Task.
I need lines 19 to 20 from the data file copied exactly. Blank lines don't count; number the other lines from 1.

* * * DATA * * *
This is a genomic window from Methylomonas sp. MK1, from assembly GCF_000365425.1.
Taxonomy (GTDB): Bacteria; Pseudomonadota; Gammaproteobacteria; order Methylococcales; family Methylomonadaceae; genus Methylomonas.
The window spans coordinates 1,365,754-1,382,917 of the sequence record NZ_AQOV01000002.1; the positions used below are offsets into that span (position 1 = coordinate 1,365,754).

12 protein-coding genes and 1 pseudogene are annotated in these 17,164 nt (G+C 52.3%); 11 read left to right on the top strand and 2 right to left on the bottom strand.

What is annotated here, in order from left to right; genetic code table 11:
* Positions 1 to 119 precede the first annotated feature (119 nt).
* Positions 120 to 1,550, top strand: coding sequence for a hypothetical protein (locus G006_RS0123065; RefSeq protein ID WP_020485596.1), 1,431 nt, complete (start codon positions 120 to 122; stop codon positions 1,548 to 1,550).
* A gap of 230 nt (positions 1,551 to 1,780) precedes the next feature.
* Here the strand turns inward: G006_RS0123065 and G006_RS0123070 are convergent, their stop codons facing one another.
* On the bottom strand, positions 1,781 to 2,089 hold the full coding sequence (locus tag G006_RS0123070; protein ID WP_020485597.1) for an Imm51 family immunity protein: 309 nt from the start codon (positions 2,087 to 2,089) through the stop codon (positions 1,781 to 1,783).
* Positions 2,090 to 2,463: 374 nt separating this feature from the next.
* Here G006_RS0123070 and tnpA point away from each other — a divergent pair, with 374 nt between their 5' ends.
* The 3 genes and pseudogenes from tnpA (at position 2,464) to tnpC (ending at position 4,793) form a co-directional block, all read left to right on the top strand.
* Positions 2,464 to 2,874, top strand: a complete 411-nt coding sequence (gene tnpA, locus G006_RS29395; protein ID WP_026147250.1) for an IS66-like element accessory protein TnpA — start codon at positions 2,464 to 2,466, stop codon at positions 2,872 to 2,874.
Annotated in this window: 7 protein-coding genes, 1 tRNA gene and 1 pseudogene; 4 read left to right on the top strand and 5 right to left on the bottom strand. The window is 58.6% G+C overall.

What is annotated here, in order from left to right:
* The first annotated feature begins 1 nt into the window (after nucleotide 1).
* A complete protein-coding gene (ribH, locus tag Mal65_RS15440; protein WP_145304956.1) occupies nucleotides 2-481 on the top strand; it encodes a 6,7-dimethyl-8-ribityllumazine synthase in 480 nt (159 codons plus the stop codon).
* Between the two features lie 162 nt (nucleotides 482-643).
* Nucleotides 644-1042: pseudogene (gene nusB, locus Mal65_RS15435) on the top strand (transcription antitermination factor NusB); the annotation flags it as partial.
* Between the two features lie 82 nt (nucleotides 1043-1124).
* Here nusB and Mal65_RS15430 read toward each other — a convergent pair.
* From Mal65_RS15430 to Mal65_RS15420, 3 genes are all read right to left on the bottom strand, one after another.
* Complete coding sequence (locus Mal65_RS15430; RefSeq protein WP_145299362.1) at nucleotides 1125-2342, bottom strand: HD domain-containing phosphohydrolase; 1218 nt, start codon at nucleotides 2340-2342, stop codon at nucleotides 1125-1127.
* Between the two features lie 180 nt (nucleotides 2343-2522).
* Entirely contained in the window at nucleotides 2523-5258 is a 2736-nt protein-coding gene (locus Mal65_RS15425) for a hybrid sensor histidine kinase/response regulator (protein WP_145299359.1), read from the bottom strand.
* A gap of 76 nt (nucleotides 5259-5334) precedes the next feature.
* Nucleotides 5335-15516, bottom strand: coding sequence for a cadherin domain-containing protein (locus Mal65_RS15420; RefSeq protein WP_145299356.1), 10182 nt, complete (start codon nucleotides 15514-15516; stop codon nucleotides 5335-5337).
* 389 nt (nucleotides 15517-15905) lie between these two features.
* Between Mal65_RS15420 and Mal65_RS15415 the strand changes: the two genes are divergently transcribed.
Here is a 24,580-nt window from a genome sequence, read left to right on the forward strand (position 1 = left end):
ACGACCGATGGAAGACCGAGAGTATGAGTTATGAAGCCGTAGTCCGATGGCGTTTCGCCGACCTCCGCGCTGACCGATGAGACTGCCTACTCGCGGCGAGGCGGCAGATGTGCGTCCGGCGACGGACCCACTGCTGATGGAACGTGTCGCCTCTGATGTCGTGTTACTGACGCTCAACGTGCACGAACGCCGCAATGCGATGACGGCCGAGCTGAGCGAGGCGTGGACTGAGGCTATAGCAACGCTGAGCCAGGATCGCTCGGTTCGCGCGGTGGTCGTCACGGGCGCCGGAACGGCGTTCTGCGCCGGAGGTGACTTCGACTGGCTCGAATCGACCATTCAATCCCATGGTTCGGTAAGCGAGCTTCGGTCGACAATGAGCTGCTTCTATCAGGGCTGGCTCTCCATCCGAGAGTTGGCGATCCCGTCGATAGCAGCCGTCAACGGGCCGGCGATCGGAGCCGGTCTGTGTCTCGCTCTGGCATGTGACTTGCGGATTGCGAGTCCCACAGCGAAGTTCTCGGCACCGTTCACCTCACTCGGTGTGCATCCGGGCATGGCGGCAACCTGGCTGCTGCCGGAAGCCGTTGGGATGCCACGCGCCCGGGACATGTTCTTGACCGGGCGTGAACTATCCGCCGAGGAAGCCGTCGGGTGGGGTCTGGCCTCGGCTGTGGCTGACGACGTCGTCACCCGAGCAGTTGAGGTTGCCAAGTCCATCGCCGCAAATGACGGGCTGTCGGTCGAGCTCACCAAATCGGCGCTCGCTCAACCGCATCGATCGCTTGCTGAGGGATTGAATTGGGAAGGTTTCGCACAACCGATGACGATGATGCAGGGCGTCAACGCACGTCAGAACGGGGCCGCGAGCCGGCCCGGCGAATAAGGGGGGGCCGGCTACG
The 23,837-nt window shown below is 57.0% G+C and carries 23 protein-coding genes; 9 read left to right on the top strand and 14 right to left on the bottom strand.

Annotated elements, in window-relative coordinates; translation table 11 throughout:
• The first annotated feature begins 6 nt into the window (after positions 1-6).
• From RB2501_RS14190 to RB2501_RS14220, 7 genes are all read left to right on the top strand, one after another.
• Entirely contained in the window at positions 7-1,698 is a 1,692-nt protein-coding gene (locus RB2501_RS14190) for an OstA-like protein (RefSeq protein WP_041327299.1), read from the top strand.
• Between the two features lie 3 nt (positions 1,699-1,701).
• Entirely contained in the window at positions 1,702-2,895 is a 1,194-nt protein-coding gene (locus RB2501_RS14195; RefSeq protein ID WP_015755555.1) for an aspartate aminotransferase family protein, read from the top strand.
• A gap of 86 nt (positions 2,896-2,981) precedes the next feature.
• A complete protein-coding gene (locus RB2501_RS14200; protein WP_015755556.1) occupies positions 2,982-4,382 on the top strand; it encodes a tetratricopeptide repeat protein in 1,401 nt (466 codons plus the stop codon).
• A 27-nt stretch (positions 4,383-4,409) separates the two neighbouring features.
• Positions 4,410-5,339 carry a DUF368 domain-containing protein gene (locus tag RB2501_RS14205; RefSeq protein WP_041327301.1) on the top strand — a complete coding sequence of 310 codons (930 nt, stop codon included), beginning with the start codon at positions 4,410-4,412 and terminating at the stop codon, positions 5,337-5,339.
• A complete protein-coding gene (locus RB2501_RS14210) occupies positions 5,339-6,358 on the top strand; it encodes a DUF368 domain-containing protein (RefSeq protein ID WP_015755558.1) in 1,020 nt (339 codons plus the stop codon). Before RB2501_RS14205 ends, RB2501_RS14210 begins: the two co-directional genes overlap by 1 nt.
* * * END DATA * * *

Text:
* Between the two features lie 162 nt (nucleotides 482-643).
* Nucleotides 644-1042: pseudogene (gene nusB, locus Mal65_RS15435) on the top strand (transcription antitermination factor NusB); the annotation flags it as partial.